• Half of voters believe there is “absolutely no time when a book should be banned,” 41% think “there are rare times when it’s appropriate to ban books,” and just 8% think “there are many books that are inappropriate and should be banned.” 
  • 31% of Republicans think there is absolutely no time when a book should be banned. 
  • 75% of voters will consider book banning when voting for legislators. 
  • 50% of voters find the legislation created to regulate Americans’ access to books most concerning.
  • Voters have favorable feelings about their libraries (69%) and librarians (66%) and their schools (53%) and school librarians (62%).
  • Only 18% of voters support banning books that focus on race and CRT, and only one-third support banning books that discuss sexuality.

In the past year EveryLibrary has seen a wave of new attacks on libraries and is working to directly address quite a few of them. Threats to librarians and their defense of free speech come in the wake of new attacks on educators across the country. Many librarians and educators are standing up to defend mainstream books that are the target of politically motivated challenges simply because they are written by authors of color, and/or present the experience or perspective of those from historically marginalized communities. Stories of the librarians and educators who are defending free speech and access to books can be seen on EveryLibrary’s page, “Stop Book Bans.”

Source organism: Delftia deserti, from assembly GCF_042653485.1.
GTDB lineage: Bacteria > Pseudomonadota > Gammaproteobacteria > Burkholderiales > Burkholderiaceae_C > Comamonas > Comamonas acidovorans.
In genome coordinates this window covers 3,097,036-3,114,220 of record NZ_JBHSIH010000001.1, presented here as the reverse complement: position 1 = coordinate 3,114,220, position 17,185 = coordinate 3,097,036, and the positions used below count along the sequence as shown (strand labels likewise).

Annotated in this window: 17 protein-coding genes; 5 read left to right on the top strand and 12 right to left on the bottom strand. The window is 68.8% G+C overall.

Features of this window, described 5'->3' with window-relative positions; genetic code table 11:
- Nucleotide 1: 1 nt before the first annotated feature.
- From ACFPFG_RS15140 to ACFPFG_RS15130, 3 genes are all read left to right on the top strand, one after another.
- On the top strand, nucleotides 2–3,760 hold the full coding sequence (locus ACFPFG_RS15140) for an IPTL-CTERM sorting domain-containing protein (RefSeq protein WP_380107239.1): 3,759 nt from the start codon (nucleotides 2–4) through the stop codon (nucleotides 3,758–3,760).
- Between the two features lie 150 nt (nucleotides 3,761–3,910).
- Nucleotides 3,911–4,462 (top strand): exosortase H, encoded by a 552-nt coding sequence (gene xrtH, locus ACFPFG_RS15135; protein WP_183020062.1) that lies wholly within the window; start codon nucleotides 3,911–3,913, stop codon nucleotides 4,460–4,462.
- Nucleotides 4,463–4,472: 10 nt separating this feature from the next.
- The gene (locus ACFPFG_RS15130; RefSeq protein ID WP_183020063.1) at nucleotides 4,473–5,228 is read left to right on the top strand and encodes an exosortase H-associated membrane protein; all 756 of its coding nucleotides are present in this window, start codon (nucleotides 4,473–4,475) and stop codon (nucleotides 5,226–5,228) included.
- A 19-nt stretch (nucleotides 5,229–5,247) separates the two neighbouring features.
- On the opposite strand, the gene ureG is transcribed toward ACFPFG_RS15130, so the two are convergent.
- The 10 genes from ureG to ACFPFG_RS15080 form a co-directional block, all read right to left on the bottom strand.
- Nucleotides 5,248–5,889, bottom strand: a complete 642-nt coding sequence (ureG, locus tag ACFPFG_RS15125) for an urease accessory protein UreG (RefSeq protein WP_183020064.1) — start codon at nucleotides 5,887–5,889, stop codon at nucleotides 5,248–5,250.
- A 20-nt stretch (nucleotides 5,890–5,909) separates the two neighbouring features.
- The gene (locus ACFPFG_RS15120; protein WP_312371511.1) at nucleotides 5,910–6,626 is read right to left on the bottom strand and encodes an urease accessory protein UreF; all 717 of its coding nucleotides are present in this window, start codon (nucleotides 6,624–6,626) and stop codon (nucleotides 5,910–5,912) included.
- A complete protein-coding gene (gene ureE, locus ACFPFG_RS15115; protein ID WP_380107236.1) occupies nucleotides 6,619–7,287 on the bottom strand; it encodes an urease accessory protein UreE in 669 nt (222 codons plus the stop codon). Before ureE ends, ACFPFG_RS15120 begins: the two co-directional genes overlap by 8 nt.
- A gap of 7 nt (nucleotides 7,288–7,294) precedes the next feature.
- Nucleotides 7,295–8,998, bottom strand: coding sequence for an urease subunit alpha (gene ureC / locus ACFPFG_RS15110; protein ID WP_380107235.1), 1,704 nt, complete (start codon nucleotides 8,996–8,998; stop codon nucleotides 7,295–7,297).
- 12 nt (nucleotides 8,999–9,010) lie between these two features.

It is clear from the polling results that voters appear to want to make their own choices about what to read and be free from attempts at government control, overreach, and legislative intervention. The survey shows that voters oppose banning books because of race, sexuality, and other content or viewpoint concerns. “It is heartening to see that this belief in the right to read—and voter support for school libraries and public libraries—transcend partisanship,” adds Chrastka. “With such high numbers of voters from all parties, persuasions, and backgrounds telling us that they support American’s right to read, it’s time for politicians to pay attention and stop their attacks on libraries.”